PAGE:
Athens and Dairy

A couple of weeks after this epiphany, Keith had a work trip to Athens, and I jumped at the chance to tag along. I was so excited; Athens was definitely on my hit list of places to visit and it didn’t disappoint, it is an incredible city. The people were so friendly and helpful and the architecture, and general ancient sites, just seemed unreal. If you haven’t got Athens on your bucket list, you should definitely add it!

But, during the trip, I was a bit concerned. Not being able to eat legumes and pulses, I was worried I wasn’t going to get enough protein, so I decided to include some feta cheese with my evening meals. It seemed like a harmless thing to do at the time, and necessary for my diet. Then, one evening, a couple of days into the trip, we decided to watch What the Health, made again by Kip Andersen and Keegan Kuhn. I was astonished to hear fact after fact explaining the negative effects that meat, fish and dairy have on your body. The number of conditions linked to dairy was astounding, including peer reviewed research showing that countries consuming the highest amounts of dairy have the highest rates of osteoporosis. What? Surely this was the opposite of what I had always understood – I mean, milk makes healthy bones right? 

The documentary continued by showing the strong links to cancer promoting growth coming from meat and dairy and the elevated risks of what have become ‘the most common affluent western diseases.’ I learned about the number of drugs, including vast numbers of antibiotics, which are pumped into the animals, helping us on our way to a post-antibiotic era. They even showed that the USDA (United States Department of Agriculture) admitted that eggs cannot legally be labelled as nutritious, low fat, part of a balanced diet, low calorie, healthy, good for you, or even safe! It got me convinced; feta cheese wasn’t the way forward and from this point on I turned completely to a plant-based diet.

Taking My Vegan Diet Seriously

So, this was it. I turned my attention to researching on a new level now. Whilst I was in Greece, I took time to see what their cuisine had to offer – and there was plenty as it happened. The number of huge batches of fava I made for my husband (a dip a bit like humous but made from yellow split peas) after this trip, seemed countless! A few swaps on some of their dishes that had butter or cheese in them and I was away. But this all took time. Cooking with plants and only plants, for me, was a whole new way of cooking. I spent so much time looking for recipes, changing recipes to suit my dietary requirements, and time in actually cooking the new dishes. It was pretty exhausting. I worked from home, and I’m convinced that if I had gone out to work, this transition would have taken far longer because not travelling to and from work gave me that extra time I needed to research.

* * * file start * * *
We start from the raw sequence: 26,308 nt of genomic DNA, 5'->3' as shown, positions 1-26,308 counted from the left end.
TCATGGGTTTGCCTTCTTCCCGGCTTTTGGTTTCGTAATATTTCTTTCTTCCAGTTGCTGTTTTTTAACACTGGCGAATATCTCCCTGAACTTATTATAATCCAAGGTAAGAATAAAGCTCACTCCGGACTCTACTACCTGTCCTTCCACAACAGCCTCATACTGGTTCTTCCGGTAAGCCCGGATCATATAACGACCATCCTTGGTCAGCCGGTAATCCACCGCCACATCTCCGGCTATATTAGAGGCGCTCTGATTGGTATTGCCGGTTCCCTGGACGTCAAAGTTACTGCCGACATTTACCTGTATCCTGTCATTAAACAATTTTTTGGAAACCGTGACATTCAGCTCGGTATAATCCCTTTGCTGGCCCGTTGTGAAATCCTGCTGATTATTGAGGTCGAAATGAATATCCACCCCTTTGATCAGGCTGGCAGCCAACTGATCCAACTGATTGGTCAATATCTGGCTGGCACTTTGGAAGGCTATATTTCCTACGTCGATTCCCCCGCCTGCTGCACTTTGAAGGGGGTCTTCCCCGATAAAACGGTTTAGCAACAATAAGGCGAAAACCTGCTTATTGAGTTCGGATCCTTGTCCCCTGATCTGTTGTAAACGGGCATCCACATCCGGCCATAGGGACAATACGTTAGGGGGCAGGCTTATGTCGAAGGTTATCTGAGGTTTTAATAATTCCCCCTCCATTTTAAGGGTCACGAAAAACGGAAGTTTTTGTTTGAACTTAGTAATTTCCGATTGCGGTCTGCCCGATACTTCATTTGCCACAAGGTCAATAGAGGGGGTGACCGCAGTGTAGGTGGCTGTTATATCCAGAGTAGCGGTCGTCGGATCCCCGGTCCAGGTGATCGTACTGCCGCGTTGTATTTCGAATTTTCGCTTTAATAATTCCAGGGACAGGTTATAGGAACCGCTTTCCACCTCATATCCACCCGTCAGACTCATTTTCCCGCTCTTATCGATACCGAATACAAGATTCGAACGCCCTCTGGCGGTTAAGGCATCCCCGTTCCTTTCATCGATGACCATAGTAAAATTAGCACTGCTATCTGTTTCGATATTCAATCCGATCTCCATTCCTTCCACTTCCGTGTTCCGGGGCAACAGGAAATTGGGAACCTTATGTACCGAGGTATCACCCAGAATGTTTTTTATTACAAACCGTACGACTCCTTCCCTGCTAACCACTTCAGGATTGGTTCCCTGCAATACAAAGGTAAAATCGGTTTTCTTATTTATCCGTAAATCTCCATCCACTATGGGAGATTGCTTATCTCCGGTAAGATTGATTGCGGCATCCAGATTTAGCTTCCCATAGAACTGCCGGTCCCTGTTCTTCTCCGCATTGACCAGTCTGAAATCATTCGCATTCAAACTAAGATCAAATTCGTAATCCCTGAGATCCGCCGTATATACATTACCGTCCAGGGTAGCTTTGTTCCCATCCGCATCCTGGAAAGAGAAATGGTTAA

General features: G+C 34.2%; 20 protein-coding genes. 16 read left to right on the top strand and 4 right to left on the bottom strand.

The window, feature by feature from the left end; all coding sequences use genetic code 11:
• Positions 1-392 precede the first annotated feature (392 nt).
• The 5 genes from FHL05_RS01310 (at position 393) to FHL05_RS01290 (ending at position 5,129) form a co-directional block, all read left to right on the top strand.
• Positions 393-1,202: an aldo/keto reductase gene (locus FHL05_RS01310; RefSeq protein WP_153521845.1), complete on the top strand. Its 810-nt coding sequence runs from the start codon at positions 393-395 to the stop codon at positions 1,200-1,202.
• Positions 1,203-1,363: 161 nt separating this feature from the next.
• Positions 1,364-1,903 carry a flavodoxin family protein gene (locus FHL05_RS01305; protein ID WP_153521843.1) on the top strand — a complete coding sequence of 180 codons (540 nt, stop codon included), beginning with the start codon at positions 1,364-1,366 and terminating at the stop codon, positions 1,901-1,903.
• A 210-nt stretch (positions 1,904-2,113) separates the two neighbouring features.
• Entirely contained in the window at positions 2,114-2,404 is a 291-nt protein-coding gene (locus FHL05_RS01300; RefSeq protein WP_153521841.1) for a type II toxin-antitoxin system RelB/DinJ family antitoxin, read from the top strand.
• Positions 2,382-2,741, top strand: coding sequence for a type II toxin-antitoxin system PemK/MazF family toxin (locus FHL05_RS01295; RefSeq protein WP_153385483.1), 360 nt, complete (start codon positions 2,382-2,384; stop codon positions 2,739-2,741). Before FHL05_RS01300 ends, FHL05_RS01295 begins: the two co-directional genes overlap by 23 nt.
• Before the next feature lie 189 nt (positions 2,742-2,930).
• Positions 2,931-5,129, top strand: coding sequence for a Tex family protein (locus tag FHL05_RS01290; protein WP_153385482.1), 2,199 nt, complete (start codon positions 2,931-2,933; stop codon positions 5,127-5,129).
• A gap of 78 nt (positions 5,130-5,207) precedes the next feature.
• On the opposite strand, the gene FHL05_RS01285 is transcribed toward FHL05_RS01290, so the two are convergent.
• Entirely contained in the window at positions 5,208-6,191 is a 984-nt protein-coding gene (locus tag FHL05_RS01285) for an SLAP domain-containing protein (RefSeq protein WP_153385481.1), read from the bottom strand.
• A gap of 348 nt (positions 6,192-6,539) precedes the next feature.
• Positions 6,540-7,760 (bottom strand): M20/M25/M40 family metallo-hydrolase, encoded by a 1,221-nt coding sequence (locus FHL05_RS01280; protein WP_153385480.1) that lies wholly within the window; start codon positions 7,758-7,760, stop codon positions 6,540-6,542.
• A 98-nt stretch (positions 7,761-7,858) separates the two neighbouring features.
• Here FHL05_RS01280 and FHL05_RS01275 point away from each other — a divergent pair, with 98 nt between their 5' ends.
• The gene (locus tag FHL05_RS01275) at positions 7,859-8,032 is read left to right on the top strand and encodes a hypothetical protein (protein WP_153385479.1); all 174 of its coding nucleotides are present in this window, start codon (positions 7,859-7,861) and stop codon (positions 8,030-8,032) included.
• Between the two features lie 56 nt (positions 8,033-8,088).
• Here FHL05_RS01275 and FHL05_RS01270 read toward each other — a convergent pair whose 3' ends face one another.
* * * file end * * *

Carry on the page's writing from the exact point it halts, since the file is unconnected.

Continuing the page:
You may have noticed that I’ve used the term plant-based because even though Keith would have said he was a vegan at this point, I couldn’t say the same thing about myself. Sure, I was eating plant-based food, but as I was to learn, and what has kept me from turning back the clock and eating meat or dairy again, is to do with our behaviour towards animals. In the months to follow, I was to learn what I had always believed were isolated incidents about how the agricultural industry operate and how they treat their animals, with organic animals often being treated no differently. The pain and suffering of these animals, so that I can enjoy the fleeting taste of them, seemed to me to be totally unjustified. But it’s easier to take that on board whilst you’re not consuming them. I cannot say what my reaction to this violence would have been if I had seen it whilst I was still eating meat and dairy. I would have liked to think it would have changed my mind, but I have a feeling that I would have made an excuse to justify it so that I wouldn’t need to feel the guilt that would have inevitably been hiding in the back of my mind. Now I consider myself a vegan. I’m not perfect, but each day I try to do the best I can for myself and the people and world around me. 

My Vegan Journey So far

So that’s it. The journey so far hasn’t always been plain sailing, and still today there are times when I just want to reach for the frozen chips, vegan nuggets, peas and sweetcorn. It’s not always easy. Initially I missed meat on occasion and fish for a longer time, but that has now ceased. Now, I just miss scrambled eggs on toast, and maybe one day that too will go. But at least I have an alternative weekend Full-English breakfast, which is so tasty, is always too large for me to finish (but I think I mentioned I have a 6ft5 husband right?) and makes me feel good afterwards, rather than sleepy. Talking to my friends, I realised how they felt about cooking plant-based food. It sounds complicated, hard work, expensive and probably doesn’t taste like chicken. So, whilst I was writing a recipe book for myself (to make converting recipes each time I use them, easier) I realised, I’m not alone. People struggle every day to try vegan food or to keep going on a vegan diet. So, I’ve created a site which can come to your aide when you need it most. You’ll find recipes, nutrition information (I’m not a doctor by the way, I’ve just done a lot of research), hints and tips to get you through as well as a section which includes a weekly menu planner. Here you’ll find recipes for the week with a shopping list of the ingredients you’ll need. Life needn’t be so complicated, well at least this can be one less thing to worry about!

I’d love to hear from you. Have you tried vegan food before or are keen to give it a go for the first time? Maybe you’ve been vegan for a while now and you could just do with making your life that bit easier and less busy. Tell me your story, where you are in life and what support you could do with. We have just one planet, so as far as I can tell, we’re in this together.

 Hazel xx


Japanese Bowl | Vegan Recipe Newsletter Signup

Get Your FREE 1st Day Vegan Meal Plan!


Receive your 1st day meal plan to get started on your vegan journey

Want More Vegan Inspired Info?

Welcome to the Vegan Inspire club! Look out for our next vegan inspiration dropping your way soon!

Share This